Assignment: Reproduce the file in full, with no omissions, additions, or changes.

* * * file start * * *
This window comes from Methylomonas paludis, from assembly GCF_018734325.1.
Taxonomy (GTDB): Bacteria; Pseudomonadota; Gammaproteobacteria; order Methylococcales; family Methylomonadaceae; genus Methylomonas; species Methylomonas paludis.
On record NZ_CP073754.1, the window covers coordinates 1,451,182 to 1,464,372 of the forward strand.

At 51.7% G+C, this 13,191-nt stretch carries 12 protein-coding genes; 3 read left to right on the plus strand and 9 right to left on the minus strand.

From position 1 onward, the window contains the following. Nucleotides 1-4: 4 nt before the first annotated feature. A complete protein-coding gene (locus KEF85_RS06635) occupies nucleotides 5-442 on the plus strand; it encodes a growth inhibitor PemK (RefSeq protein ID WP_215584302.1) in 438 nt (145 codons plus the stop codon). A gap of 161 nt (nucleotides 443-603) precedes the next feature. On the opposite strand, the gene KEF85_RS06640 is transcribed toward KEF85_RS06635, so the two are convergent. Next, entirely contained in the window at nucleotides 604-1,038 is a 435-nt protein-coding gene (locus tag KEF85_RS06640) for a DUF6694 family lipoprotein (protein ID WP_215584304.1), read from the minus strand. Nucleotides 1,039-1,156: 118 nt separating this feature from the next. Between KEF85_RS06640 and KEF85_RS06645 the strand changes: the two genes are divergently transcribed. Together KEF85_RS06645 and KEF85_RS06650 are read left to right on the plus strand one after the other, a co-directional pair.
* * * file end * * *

This window comes from Methylomonas paludis, from assembly GCF_018734325.1.
Taxonomy (GTDB): Bacteria; Pseudomonadota; Gammaproteobacteria; order Methylococcales; family Methylomonadaceae; genus Methylomonas; species Methylomonas paludis.
On record NZ_CP073754.1, the window covers coordinates 1,451,182 to 1,464,372 of the forward strand.

At 51.7% G+C, this 13,191-nt stretch carries 12 protein-coding genes; 3 read left to right on the plus strand and 9 right to left on the minus strand.

From position 1 onward, the window contains the following. Nucleotides 1-4: 4 nt before the first annotated feature. A complete protein-coding gene (locus KEF85_RS06635) occupies nucleotides 5-442 on the plus strand; it encodes a growth inhibitor PemK (RefSeq protein ID WP_215584302.1) in 438 nt (145 codons plus the stop codon). A gap of 161 nt (nucleotides 443-603) precedes the next feature. On the opposite strand, the gene KEF85_RS06640 is transcribed toward KEF85_RS06635, so the two are convergent. Next, entirely contained in the window at nucleotides 604-1,038 is a 435-nt protein-coding gene (locus tag KEF85_RS06640) for a DUF6694 family lipoprotein (protein ID WP_215584304.1), read from the minus strand. Nucleotides 1,039-1,156: 118 nt separating this feature from the next. Between KEF85_RS06640 and KEF85_RS06645 the strand changes: the two genes are divergently transcribed. Together KEF85_RS06645 and KEF85_RS06650 are read left to right on the plus strand one after the other, a co-directional pair.